[Show abstract] [Hide abstract]
    ABSTRACT: Background Obesity and the lifestyle characteristic of Indian society lead young people to conditions of potential cardiovascular risk. The purpose of this study was to assess the prevalence of overweight/obesity and central obesity and its associated factors in a sample of Indian university students. Methods In a cross-sectional survey assessed anthropometric measurements and a self-administered questionnaire among a sample of randomly selected university students. The sample included 800 university students from non health (mainly sciences) courses Gitam University in India. The students were 541 (67.6%) males and 259 (32.4%) females in the age range of 17–20 years (M age 18.2 years, SD = 1.0). Results 37.5% were overweight or obese, 26.8% overweight (≥23–27.4 BMI) and 10.7% obese (≥27.5 kg/m2), 11.7% underweight (<18.5 kg/m2) and 16.4% central obesity (WC ≥90 cm for men and ≥80 cm for women). In multivariate analysis among men lack of non-organised religious activity (odds ratio = OR 0.85, confidence interval = CI 0.77–0.95), lower dietary risk knowledge (OR = 0.64, CI = 0.41–0.99), tobacco use (OR = 2.23, CI = 1.14–4.38), and suffering from depression (OR = 1.59, CI = 1.00–2.47) were associated with overweight/obesity, and younger age (OR = 0.32, CI = 0.12–0.90), lives away from parents or guardians (OR = 1.79, CI = 1.04–3.07), healthy dietary practices (OR = 1.95, CI = 1.02–3.72) and 9 or more hours sleep duration (OR = 0.28, CI = 0.09–0.96) were associated with central obesity. In bivariate analysis among women, lack of social support, lower dietary risk knowledge, tobacco use, and 9 or more hours sleep duration were associated with overweight/obesity and lives away from parents or guardians and abstinence from alcohol associated with central obesity. Conclusions The study found a high prevalence of overweight/obesity and central obesity. Several gender specific health risk practices were identified including lack of dietary risk knowledge, shorter sleep duration, living away from parents or guardians, tobacco use and lack of social support and religiousness that can be utilised in health promotion programmes.
    Obesity Research & Clinical Practice 11/2014; 8(6). DOI:10.1016/j.orcp.2013.12.003 · 1.18 Impact Factor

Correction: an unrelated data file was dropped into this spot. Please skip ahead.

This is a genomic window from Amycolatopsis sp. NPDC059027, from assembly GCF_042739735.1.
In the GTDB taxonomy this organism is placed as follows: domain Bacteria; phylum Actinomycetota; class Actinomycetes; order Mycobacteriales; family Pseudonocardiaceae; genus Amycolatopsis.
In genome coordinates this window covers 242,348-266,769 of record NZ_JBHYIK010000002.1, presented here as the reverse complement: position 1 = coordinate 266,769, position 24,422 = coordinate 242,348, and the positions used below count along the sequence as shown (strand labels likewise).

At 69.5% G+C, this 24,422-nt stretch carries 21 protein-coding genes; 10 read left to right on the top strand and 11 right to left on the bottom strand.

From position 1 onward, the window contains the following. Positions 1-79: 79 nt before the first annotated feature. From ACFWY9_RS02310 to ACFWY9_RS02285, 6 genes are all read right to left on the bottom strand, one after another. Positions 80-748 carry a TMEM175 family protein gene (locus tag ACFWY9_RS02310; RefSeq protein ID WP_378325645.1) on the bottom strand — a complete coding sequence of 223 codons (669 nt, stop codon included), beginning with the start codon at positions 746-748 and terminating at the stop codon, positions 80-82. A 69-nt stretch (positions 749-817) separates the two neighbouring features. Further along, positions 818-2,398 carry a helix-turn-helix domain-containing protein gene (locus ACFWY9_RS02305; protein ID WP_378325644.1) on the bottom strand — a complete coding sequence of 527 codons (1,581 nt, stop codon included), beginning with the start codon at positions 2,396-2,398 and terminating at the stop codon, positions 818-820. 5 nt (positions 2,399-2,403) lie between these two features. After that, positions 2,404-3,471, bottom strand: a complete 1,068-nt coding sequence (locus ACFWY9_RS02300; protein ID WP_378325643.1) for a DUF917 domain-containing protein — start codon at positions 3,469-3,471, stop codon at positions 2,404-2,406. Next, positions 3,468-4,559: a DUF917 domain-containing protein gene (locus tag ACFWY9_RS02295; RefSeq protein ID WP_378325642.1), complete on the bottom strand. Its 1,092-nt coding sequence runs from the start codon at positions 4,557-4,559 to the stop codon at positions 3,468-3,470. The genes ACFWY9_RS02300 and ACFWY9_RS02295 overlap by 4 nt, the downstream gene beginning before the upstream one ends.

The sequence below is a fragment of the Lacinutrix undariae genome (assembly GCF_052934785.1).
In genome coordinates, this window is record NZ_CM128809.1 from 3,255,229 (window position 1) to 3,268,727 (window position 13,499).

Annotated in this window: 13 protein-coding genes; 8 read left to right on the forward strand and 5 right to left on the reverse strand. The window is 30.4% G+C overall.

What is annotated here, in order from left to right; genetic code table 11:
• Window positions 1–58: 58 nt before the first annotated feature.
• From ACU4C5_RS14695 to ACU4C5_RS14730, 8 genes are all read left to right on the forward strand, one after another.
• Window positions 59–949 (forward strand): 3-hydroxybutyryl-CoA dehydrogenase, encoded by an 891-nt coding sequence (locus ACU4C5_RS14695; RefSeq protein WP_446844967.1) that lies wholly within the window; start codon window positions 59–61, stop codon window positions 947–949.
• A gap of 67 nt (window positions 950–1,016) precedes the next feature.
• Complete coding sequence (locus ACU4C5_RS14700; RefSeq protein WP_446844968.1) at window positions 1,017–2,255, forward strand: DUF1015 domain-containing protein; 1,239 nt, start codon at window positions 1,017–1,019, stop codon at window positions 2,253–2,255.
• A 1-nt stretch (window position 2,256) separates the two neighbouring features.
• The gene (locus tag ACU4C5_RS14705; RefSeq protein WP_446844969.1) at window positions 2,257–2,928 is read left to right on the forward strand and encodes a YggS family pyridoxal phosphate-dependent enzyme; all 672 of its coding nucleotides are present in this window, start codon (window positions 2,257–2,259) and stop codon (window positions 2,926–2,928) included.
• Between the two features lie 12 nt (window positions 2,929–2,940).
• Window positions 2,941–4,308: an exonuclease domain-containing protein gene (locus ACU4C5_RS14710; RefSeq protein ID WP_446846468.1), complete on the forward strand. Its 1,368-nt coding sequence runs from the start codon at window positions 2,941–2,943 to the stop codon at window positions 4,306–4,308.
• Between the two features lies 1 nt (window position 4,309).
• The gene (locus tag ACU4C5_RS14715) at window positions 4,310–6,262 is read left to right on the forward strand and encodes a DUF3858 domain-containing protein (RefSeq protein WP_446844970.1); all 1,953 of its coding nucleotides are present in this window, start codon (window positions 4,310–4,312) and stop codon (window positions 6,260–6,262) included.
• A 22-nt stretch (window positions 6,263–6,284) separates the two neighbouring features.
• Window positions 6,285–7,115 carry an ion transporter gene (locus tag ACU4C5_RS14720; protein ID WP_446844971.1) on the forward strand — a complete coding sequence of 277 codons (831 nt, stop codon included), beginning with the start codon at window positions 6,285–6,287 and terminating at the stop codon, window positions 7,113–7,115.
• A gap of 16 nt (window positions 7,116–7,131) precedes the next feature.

• [Show abstract] [Hide abstract]
    ABSTRACT: Lifestyle habits of Thai society lead young people to conditions of potential cardiovascular risk. The purpose of this study was to assess the prevalence of overweight/obese and underweight along with associated factors in a sample of Thai university students. Using a cross-sectional survey, we assessed anthropometric measurements and a self-administered questionnaire among university students selected by stratified random sampling. The sample included 860 undergraduate university students from Mae Fah Luang University in Thailand (27.3% males), with age ranging from 18 to 25 years (M=20.1, SD=1.3 years). Results indicated that the median BMI was 20.2, which was higher in men than in women. Overall, 21.5% were underweight (<18 BMI) and 20.8% were overweight (7.8% overweight [≥23 BMI] and 13% obese [≥25 BMI]). More men than women were overweight and obese, whereas more women than men were underweight. Multinomial logistic regression analyses revealed that among men, older age, trying to eat fibre, and trying to lose weight were associated with overweight or obesity and among women trying to lose weight, depression symptoms and normal sleep duration were associated with overweight or obesity. The risk of underweight was greater among men living off campus, having a high income background, and short sleep duration and among women with low physical activity and who were not trying to lose weight. Considering the large percentage of overweight and underweight found in this study and the associated possible negative health consequences, it is suggested to include information on the assessment of adequate weight in health promotion programmes. Copyright © 2015. Published by Elsevier GmbH.
    Homo: internationale Zeitschrift fur die vergleichende Forschung am Menschen 01/2015; 66(2). DOI:10.1016/j.jchb.2014.11.002 · 0.96 Impact Factor